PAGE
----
Remains of concentration camp victims interred

15th November 2004, Comments 0 comments

15 November 2004 , WEIMAR - Remains of Nazi concentration-camp victims that had been kept for decades in a German museum have been interred close to the Buchenwald camp memorial in eastern Germany. Jewish, Catholic and Lutheran clergy recited funeral prayers. A Russian Orthodox priest led the Lord's Prayer after the cremation urns were lowered into the soil at a bleak cemetery where at least 400 former inmates lie. Mourners laid flowers for the unknown dead. The German History Museum in Berlin made a shock

15 November 2004

WEIMAR - Remains of Nazi concentration-camp victims that had been kept for decades in a German museum have been interred close to the Buchenwald camp memorial in eastern Germany.

Jewish, Catholic and Lutheran clergy recited funeral prayers. A Russian Orthodox priest led the Lord's Prayer after the cremation urns were lowered into the soil at a bleak cemetery where at least 400 former inmates lie. Mourners laid flowers for the unknown dead.

The German History Museum in Berlin made a shocking discovery several months ago during an inventory: urns of ashes and fragmented bones from several Nazi concentration camps. The names or number of the dead was unknown.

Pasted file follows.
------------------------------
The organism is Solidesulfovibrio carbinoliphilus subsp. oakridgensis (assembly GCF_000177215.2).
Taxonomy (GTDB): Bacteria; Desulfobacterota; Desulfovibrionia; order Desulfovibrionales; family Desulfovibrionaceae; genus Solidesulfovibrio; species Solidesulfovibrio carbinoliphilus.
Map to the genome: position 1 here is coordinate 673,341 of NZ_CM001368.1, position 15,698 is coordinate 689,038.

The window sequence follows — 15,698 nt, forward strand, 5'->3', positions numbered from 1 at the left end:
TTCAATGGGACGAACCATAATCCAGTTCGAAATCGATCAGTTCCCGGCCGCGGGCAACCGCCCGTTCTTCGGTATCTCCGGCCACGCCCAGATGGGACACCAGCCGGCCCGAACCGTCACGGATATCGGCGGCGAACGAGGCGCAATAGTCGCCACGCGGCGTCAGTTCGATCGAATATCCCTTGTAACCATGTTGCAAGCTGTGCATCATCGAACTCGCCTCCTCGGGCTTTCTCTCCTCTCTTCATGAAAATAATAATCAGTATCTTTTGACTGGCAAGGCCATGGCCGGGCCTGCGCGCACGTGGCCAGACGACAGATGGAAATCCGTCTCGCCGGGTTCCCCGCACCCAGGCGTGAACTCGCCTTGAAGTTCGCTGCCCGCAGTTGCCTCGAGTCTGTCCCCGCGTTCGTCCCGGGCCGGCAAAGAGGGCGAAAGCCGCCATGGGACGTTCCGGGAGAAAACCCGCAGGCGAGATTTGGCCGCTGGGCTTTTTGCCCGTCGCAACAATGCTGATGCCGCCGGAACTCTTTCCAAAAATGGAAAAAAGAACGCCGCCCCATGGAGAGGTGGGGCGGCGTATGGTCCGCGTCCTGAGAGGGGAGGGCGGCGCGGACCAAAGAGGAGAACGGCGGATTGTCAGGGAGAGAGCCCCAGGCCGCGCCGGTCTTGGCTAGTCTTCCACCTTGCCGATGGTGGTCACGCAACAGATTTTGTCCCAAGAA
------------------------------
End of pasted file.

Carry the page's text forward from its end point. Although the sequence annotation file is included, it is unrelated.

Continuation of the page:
Files show that the urns were donated to a communist party research department in the late 1940s and that they were moved to the communist history museum in East Berlin in 1962. That institution was taken over by the German History Museum after communism collapsed.

The museum chose Ettersberg Cemetery, near Weimar, as a suitable final resting place.

The US military created the cemetery at the end of April 1945 for the burial of 400 inmates who survived the liberation of Buchenwald but then died of their privations and disease. It also contains 1,286 urns with cremated remains from Buchenwald.

The cemetery became overgrown and neglected after 1946, but was restored in the 1990s after the restoration of democracy.

In 1997, the Buchenwald memorial discovered 700 urns of ashes in the attic of the camp crematorium and buried these at Ettersberg too.

The Nazis interned political opponents in Buchenwald, where many were worked to death or died of disease, starvation and hanging. Main buildings of the camp have been restored as a reminder to future generations of the evil of dictatorship and the Holocaust. 

DPA

Subject: German news 

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